I stated above that pricing at this point remains wildly speculative. Therefore, I cannot stress enough that the next couple of sentences come with a wide margin of uncertainty. If we look at how aggressive NHL is treated now, KITE’s therapy would probably be priced in the six-figures, which might cause some resistance at the beginning because marketing a “one infusion treatment” with a price greater than $100,000 might raise a few eyebrows at first.

This will depend on how good KITE is at selling the CAR-T treatment as a major breakthrough that truly is different from anything else. If we would assume an initial low six figure price that would most likely bring us to revenue in the hundreds of millions, but not billions, with 4,000 to 5,000 patients per year.

But KITE is thinking even bigger. The facility near LAX airport is scalable due to its modular design. Also, partnerships for commercialization of the treatment are already initiated with Fosun Pharmaceutical in China and Daiichi Sankyo in Japan, big potential markets, which would not even be affected by the patent issue.

Therefore, if everything goes well (and that is a big “if!”), revenue could go up to multiple billions, depending on how quickly Kite can to expand capacities. The current market cap of around 4.6 billion would most likely go up to double-digit billions (if nobody acquired it before).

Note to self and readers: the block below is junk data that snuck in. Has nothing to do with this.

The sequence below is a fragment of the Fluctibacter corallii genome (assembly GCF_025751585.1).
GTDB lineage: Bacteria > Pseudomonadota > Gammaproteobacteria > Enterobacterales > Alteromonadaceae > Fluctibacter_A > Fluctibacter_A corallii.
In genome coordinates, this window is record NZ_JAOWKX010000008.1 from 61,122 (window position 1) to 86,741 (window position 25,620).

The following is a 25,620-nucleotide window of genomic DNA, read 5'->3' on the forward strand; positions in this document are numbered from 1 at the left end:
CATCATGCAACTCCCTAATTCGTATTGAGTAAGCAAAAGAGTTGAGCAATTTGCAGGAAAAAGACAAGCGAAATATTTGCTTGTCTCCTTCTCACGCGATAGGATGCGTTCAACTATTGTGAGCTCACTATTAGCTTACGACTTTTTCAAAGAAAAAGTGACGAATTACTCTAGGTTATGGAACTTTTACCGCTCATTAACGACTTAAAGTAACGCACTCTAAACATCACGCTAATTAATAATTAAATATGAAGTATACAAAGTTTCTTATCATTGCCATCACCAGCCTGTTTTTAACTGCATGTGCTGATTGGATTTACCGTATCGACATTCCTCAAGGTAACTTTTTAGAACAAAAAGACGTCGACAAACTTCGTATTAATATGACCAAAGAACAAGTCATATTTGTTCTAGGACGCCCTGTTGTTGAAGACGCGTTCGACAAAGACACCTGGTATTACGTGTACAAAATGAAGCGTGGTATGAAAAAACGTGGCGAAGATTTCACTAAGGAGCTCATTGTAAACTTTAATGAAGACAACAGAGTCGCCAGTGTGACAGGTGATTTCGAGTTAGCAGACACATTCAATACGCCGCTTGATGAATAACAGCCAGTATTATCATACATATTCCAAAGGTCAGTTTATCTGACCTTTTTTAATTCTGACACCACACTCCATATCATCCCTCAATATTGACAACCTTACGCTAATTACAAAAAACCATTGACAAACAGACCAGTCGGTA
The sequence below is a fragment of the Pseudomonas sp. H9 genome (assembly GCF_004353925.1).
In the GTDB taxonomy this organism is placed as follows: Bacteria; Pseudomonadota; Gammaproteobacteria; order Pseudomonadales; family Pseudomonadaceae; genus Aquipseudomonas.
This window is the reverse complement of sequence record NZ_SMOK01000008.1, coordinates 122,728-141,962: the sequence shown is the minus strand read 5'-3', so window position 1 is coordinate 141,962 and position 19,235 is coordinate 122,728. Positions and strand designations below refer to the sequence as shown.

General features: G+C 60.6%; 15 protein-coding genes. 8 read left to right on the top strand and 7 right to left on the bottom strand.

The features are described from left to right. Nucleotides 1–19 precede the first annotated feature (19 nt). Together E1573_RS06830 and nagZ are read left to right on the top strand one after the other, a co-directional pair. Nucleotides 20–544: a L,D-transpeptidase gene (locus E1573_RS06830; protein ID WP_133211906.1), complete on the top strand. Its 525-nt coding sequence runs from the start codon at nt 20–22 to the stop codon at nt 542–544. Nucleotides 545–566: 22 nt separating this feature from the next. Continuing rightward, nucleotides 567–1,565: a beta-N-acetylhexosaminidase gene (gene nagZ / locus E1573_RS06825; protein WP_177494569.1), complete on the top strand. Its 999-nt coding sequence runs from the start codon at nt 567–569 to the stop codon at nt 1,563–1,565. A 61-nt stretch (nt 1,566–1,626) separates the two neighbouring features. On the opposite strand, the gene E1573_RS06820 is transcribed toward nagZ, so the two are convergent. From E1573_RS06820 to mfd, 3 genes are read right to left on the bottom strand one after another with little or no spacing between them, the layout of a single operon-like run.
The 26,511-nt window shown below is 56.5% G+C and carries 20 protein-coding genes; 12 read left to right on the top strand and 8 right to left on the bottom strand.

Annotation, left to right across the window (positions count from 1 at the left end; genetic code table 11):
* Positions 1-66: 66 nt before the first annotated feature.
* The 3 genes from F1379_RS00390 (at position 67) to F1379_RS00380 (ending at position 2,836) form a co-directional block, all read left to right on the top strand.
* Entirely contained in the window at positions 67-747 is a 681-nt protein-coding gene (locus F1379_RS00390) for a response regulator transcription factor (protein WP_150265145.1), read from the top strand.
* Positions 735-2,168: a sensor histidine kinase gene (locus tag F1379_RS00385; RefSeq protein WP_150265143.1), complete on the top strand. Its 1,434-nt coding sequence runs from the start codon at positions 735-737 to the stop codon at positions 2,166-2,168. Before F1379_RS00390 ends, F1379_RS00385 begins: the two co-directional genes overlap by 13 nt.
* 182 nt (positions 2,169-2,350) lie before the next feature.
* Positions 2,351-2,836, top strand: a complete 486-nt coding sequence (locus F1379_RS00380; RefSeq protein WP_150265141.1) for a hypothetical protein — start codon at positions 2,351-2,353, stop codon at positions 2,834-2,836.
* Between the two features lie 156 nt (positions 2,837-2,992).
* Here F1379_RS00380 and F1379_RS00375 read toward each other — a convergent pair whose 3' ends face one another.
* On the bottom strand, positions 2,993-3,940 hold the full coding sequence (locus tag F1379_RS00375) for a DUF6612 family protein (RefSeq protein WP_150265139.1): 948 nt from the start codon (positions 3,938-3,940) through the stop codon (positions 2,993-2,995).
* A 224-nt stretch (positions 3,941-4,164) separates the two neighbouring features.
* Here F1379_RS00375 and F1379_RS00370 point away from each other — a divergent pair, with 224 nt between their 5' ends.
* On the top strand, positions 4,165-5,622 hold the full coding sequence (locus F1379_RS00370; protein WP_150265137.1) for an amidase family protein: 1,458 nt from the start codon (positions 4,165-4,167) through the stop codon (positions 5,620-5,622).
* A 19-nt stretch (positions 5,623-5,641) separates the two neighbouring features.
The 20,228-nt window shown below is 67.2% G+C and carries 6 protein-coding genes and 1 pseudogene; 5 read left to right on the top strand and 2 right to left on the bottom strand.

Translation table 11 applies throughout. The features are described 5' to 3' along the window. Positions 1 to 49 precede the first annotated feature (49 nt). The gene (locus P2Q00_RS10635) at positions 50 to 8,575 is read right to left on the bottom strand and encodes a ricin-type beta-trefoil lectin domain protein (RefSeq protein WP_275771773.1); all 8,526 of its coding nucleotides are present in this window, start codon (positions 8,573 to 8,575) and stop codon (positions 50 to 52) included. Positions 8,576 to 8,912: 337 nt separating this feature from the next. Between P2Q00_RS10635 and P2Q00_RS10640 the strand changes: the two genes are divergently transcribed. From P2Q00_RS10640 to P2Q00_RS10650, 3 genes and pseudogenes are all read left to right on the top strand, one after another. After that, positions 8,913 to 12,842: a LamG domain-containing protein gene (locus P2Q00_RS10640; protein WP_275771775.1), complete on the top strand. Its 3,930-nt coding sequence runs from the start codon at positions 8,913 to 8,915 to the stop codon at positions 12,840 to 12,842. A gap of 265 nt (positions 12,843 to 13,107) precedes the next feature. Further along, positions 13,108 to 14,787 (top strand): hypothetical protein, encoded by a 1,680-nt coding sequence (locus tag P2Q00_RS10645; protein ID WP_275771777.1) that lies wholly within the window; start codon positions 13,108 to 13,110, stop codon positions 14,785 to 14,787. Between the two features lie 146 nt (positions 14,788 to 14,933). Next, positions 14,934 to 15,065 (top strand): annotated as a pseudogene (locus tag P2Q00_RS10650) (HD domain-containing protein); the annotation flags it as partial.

Again, this whole section has been extremely speculative. The point is that even though the stock has risen greatly over the past days and weeks, there still is enormous upside potential for KITE.

Risks and Conclusions
While enthusiasm is high right now, more clinical data is still needed. At this point, it is still not safe to assume that the CAR-T treatment will get to the market soon (or even at all). Pricing is still very uncertain. The process most likely will be quite expensive for the provider of the treatment. Personally, however, I consider this only a minor risk, because a true breakthrough in cancer treatment most likely would not fail because people wouldn’t pay for it. Also, the above-mentioned patent issue remains unresolved. This creates another risk, which should be considered before buying the stock.

Personally, I am long KITE. I am well aware of the risks that surround the company, but clinical data looks very promising and I regard the whole concept of the CAR-T technology basically as already proven. In my opinion, it is more a matter of WHEN (not IF) the technology hits the market and WHO becomes the market leader. KITE is well positioned for a potential launch even in 2017. Of course, nobody knows how future clinical data will look. But given the recent results, KITE for now might just be one step ahead of its competitors.

At the end of the day, KITE - like many biotech companies - still provides the potential investor with both a substantial upside potential, but also a large amount of risk. If it is correct, its new product might just be a blessing for shareholders - but much more importantly, for patients too.
Please note, that I am new to Seeking Alpha and this is my first contribution. Therefore, any feedback is highly appreciated.

Mar 2017 – National Cancer Institute study in treatment-resistant non-Hodgkins lymphoma builds on successful ZUMA-1 study of axicabtagene ciloleucel by showing durability of response.